Anti-Gay group Straight Pride UK is abusing the DMCA takedown process to censor work by a journalist. No surprise there—the DMCA is twisted for all kinds of dumb purposes. The inexplicable part? The hate group filed a takedown on... its own press release. How dare you say that we said the words that we wrote in a press release.
Straight Pride UK is an activist group, which believes that straight people are a marginalized population in society that needs to empower itself. Freelance journalist Oliver Hotham contacted the group asking a few questions about their beliefs. According the Hotham, the group's response demonstrated a less-than-proficient understanding of public relations:
About a week later they responded with an attached document with the title “press release”. I went through the questions, corrected the horrendous grammar, and organised it so it coherently answered the questions I’d posed. I also noted that two rather pointed questions I’d asked, regarding the problem of the bullying of LGBTI youth and the nature of other “pride” movements, had not been answered. I sent them an email about this, saying that I’d give them the opportunity to respond but, if they didn’t, I’d “make it clear in the article” that they avoided the questions. They didn’t get back to me for 2 days, which I thought ample time to write two sentences.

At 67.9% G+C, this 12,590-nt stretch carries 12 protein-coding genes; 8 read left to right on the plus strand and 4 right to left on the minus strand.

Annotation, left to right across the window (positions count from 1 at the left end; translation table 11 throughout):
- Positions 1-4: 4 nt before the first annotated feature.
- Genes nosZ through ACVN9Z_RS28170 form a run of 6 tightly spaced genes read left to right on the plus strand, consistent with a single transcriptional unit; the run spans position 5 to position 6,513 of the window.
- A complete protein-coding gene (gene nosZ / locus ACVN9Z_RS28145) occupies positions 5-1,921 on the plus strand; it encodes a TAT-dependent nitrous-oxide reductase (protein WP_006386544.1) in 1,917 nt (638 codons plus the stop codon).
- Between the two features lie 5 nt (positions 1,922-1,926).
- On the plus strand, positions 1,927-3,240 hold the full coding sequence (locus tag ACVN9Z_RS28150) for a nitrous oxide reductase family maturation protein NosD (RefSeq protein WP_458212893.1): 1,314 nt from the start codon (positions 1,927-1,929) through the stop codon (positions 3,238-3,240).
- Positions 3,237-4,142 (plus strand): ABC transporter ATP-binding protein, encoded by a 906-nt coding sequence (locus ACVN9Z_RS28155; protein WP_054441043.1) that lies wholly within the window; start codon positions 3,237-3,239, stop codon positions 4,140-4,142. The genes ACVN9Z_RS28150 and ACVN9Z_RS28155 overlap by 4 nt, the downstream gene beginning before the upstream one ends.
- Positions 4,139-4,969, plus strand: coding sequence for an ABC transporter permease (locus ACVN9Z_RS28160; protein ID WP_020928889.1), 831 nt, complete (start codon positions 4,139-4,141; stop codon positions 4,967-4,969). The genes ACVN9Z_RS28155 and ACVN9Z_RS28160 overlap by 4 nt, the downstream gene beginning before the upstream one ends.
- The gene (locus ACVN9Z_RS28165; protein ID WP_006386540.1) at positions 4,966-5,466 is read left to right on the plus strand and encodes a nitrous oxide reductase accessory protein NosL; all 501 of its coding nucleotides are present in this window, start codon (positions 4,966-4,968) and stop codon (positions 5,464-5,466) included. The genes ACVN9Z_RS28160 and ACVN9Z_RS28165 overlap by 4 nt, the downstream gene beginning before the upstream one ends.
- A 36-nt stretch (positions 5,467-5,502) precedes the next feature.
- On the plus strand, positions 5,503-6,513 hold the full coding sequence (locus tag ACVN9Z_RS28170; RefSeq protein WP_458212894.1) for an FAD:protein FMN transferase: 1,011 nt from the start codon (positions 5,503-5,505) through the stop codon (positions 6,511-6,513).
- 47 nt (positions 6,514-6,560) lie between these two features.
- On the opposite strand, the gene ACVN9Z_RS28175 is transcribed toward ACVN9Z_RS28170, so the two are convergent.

So he published their silly words. He'd identified himself as a journalist and they responded with a document titled "press release"—that should've been good enough. To Hotham's surprise, the group got in touch, claimed copyright over the responses they had sent to him, and demanded that he take the embarrassing foolishness down. That's pretty ballsy, but ballsier still, is that Straight Pride UK sent a DMCA takedown notice to Wordpress. And sadly, Wordpress took Hotham's complied and removed the work.
Now, under the Digital Millennium Copyright Act's intellectual property provisions, platforms are compelled to just take content down when asked to do so. They can then review the takedowns if they're challenged. It's a system designed to protect publishers—and ordinary citizens—from lawsuits, by giving them the ability to take down content which infringes on other people's intellectual property.